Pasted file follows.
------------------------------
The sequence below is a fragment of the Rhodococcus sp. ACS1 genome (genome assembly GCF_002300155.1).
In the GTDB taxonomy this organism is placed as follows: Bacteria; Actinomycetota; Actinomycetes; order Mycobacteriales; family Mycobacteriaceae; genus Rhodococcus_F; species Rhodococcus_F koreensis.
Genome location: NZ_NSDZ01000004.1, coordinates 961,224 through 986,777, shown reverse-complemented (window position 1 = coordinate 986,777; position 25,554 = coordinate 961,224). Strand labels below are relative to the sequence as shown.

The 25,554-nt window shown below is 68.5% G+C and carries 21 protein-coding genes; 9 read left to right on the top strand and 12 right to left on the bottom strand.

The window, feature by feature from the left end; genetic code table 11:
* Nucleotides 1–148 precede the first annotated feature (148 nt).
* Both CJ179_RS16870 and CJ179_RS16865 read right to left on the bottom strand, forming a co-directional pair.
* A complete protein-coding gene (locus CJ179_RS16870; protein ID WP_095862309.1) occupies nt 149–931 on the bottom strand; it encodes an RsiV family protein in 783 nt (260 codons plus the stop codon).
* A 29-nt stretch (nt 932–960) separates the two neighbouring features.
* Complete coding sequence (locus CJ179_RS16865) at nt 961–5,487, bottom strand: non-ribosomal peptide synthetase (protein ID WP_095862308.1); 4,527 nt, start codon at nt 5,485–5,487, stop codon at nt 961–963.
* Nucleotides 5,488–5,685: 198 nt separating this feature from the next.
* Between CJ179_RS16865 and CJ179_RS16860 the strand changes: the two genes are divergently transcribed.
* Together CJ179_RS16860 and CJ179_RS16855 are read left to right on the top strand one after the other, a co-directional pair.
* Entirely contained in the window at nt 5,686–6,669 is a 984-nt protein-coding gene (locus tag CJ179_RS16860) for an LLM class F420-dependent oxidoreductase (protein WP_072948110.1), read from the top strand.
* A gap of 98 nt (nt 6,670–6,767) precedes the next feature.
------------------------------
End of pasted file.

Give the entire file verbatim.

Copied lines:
The sequence below is a fragment of the Rhodococcus sp. ACS1 genome (genome assembly GCF_002300155.1).
In the GTDB taxonomy this organism is placed as follows: Bacteria; Actinomycetota; Actinomycetes; order Mycobacteriales; family Mycobacteriaceae; genus Rhodococcus_F; species Rhodococcus_F koreensis.
Genome location: NZ_NSDZ01000004.1, coordinates 961,224 through 986,777, shown reverse-complemented (window position 1 = coordinate 986,777; position 25,554 = coordinate 961,224). Strand labels below are relative to the sequence as shown.

The 25,554-nt window shown below is 68.5% G+C and carries 21 protein-coding genes; 9 read left to right on the top strand and 12 right to left on the bottom strand.

The window, feature by feature from the left end; genetic code table 11:
* Nucleotides 1–148 precede the first annotated feature (148 nt).
* Both CJ179_RS16870 and CJ179_RS16865 read right to left on the bottom strand, forming a co-directional pair.
* A complete protein-coding gene (locus CJ179_RS16870; protein ID WP_095862309.1) occupies nt 149–931 on the bottom strand; it encodes an RsiV family protein in 783 nt (260 codons plus the stop codon).
* A 29-nt stretch (nt 932–960) separates the two neighbouring features.
* Complete coding sequence (locus CJ179_RS16865) at nt 961–5,487, bottom strand: non-ribosomal peptide synthetase (protein ID WP_095862308.1); 4,527 nt, start codon at nt 5,485–5,487, stop codon at nt 961–963.
* Nucleotides 5,488–5,685: 198 nt separating this feature from the next.
* Between CJ179_RS16865 and CJ179_RS16860 the strand changes: the two genes are divergently transcribed.
* Together CJ179_RS16860 and CJ179_RS16855 are read left to right on the top strand one after the other, a co-directional pair.
* Entirely contained in the window at nt 5,686–6,669 is a 984-nt protein-coding gene (locus tag CJ179_RS16860) for an LLM class F420-dependent oxidoreductase (protein WP_072948110.1), read from the top strand.
* A gap of 98 nt (nt 6,670–6,767) precedes the next feature.